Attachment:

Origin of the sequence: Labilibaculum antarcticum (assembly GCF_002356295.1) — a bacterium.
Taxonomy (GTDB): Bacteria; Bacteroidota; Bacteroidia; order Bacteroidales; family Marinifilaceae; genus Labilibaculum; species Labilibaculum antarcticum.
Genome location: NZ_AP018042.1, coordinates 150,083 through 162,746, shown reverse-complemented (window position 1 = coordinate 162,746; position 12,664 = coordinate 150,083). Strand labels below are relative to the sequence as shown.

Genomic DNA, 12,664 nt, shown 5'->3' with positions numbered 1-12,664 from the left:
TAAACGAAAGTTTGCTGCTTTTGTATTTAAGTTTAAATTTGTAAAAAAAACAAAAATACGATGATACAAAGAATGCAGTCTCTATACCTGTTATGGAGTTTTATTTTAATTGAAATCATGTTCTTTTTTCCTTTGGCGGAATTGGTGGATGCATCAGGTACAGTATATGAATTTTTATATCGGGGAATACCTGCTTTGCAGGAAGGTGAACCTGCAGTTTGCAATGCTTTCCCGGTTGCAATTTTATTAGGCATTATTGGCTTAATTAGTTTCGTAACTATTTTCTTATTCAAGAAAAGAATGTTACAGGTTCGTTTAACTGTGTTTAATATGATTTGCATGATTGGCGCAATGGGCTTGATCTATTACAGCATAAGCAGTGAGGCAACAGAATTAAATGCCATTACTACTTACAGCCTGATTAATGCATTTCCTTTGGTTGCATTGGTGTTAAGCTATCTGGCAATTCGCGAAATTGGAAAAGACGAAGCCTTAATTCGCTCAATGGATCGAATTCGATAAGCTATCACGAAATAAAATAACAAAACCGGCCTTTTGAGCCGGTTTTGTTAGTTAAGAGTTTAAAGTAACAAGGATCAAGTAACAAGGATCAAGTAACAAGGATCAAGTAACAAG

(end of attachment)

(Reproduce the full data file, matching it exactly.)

Origin of the sequence: Labilibaculum antarcticum (assembly GCF_002356295.1) — a bacterium.
Taxonomy (GTDB): Bacteria; Bacteroidota; Bacteroidia; order Bacteroidales; family Marinifilaceae; genus Labilibaculum; species Labilibaculum antarcticum.
Genome location: NZ_AP018042.1, coordinates 150,083 through 162,746, shown reverse-complemented (window position 1 = coordinate 162,746; position 12,664 = coordinate 150,083). Strand labels below are relative to the sequence as shown.

Genomic DNA, 12,664 nt, shown 5'->3' with positions numbered 1-12,664 from the left:
TAAACGAAAGTTTGCTGCTTTTGTATTTAAGTTTAAATTTGTAAAAAAAACAAAAATACGATGATACAAAGAATGCAGTCTCTATACCTGTTATGGAGTTTTATTTTAATTGAAATCATGTTCTTTTTTCCTTTGGCGGAATTGGTGGATGCATCAGGTACAGTATATGAATTTTTATATCGGGGAATACCTGCTTTGCAGGAAGGTGAACCTGCAGTTTGCAATGCTTTCCCGGTTGCAATTTTATTAGGCATTATTGGCTTAATTAGTTTCGTAACTATTTTCTTATTCAAGAAAAGAATGTTACAGGTTCGTTTAACTGTGTTTAATATGATTTGCATGATTGGCGCAATGGGCTTGATCTATTACAGCATAAGCAGTGAGGCAACAGAATTAAATGCCATTACTACTTACAGCCTGATTAATGCATTTCCTTTGGTTGCATTGGTGTTAAGCTATCTGGCAATTCGCGAAATTGGAAAAGACGAAGCCTTAATTCGCTCAATGGATCGAATTCGATAAGCTATCACGAAATAAAATAACAAAACCGGCCTTTTGAGCCGGTTTTGTTAGTTAAGAGTTTAAAGTAACAAGGATCAAGTAACAAGGATCAAGTAACAAGGATCAAGTAACAAG